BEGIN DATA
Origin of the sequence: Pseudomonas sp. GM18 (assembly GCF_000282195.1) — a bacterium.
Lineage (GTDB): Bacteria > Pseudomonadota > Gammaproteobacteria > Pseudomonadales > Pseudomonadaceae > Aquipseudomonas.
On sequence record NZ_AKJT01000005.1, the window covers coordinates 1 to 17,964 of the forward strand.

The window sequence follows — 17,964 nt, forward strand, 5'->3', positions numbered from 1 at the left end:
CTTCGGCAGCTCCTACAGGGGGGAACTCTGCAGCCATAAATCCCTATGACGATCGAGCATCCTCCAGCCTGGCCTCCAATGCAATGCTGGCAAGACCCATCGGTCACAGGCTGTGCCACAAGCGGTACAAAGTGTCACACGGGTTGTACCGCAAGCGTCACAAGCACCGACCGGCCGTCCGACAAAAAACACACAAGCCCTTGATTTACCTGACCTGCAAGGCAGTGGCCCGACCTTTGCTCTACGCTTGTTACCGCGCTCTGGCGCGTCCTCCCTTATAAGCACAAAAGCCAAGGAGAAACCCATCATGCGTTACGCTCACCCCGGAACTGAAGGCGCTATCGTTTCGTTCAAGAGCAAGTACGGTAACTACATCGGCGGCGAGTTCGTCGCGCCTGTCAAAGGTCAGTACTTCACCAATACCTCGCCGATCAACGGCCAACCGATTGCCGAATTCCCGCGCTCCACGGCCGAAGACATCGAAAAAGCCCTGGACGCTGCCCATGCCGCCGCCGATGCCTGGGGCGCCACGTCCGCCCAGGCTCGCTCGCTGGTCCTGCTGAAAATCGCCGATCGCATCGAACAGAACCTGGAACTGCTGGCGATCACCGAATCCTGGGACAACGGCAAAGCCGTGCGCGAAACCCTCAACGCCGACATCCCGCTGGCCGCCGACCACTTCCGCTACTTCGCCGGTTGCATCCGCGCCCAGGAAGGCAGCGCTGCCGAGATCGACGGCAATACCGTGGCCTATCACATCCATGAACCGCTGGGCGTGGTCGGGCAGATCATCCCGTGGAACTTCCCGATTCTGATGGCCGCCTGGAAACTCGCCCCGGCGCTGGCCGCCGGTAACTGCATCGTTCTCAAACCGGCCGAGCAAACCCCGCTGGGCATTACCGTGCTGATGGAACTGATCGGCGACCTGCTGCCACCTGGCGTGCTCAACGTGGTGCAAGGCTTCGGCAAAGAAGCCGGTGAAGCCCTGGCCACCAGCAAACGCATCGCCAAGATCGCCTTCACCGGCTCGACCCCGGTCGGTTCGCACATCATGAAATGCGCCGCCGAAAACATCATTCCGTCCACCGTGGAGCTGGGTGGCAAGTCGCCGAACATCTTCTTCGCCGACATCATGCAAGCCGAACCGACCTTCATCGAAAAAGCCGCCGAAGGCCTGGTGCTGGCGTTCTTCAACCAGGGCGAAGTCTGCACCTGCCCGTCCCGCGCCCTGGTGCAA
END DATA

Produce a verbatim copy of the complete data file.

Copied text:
Origin of the sequence: Pseudomonas sp. GM18 (assembly GCF_000282195.1) — a bacterium.
Lineage (GTDB): Bacteria > Pseudomonadota > Gammaproteobacteria > Pseudomonadales > Pseudomonadaceae > Aquipseudomonas.
On sequence record NZ_AKJT01000005.1, the window covers coordinates 1 to 17,964 of the forward strand.

The window sequence follows — 17,964 nt, forward strand, 5'->3', positions numbered from 1 at the left end:
CTTCGGCAGCTCCTACAGGGGGGAACTCTGCAGCCATAAATCCCTATGACGATCGAGCATCCTCCAGCCTGGCCTCCAATGCAATGCTGGCAAGACCCATCGGTCACAGGCTGTGCCACAAGCGGTACAAAGTGTCACACGGGTTGTACCGCAAGCGTCACAAGCACCGACCGGCCGTCCGACAAAAAACACACAAGCCCTTGATTTACCTGACCTGCAAGGCAGTGGCCCGACCTTTGCTCTACGCTTGTTACCGCGCTCTGGCGCGTCCTCCCTTATAAGCACAAAAGCCAAGGAGAAACCCATCATGCGTTACGCTCACCCCGGAACTGAAGGCGCTATCGTTTCGTTCAAGAGCAAGTACGGTAACTACATCGGCGGCGAGTTCGTCGCGCCTGTCAAAGGTCAGTACTTCACCAATACCTCGCCGATCAACGGCCAACCGATTGCCGAATTCCCGCGCTCCACGGCCGAAGACATCGAAAAAGCCCTGGACGCTGCCCATGCCGCCGCCGATGCCTGGGGCGCCACGTCCGCCCAGGCTCGCTCGCTGGTCCTGCTGAAAATCGCCGATCGCATCGAACAGAACCTGGAACTGCTGGCGATCACCGAATCCTGGGACAACGGCAAAGCCGTGCGCGAAACCCTCAACGCCGACATCCCGCTGGCCGCCGACCACTTCCGCTACTTCGCCGGTTGCATCCGCGCCCAGGAAGGCAGCGCTGCCGAGATCGACGGCAATACCGTGGCCTATCACATCCATGAACCGCTGGGCGTGGTCGGGCAGATCATCCCGTGGAACTTCCCGATTCTGATGGCCGCCTGGAAACTCGCCCCGGCGCTGGCCGCCGGTAACTGCATCGTTCTCAAACCGGCCGAGCAAACCCCGCTGGGCATTACCGTGCTGATGGAACTGATCGGCGACCTGCTGCCACCTGGCGTGCTCAACGTGGTGCAAGGCTTCGGCAAAGAAGCCGGTGAAGCCCTGGCCACCAGCAAACGCATCGCCAAGATCGCCTTCACCGGCTCGACCCCGGTCGGTTCGCACATCATGAAATGCGCCGCCGAAAACATCATTCCGTCCACCGTGGAGCTGGGTGGCAAGTCGCCGAACATCTTCTTCGCCGACATCATGCAAGCCGAACCGACCTTCATCGAAAAAGCCGCCGAAGGCCTGGTGCTGGCGTTCTTCAACCAGGGCGAAGTCTGCACCTGCCCGTCCCGCGCCCTGGTGCAA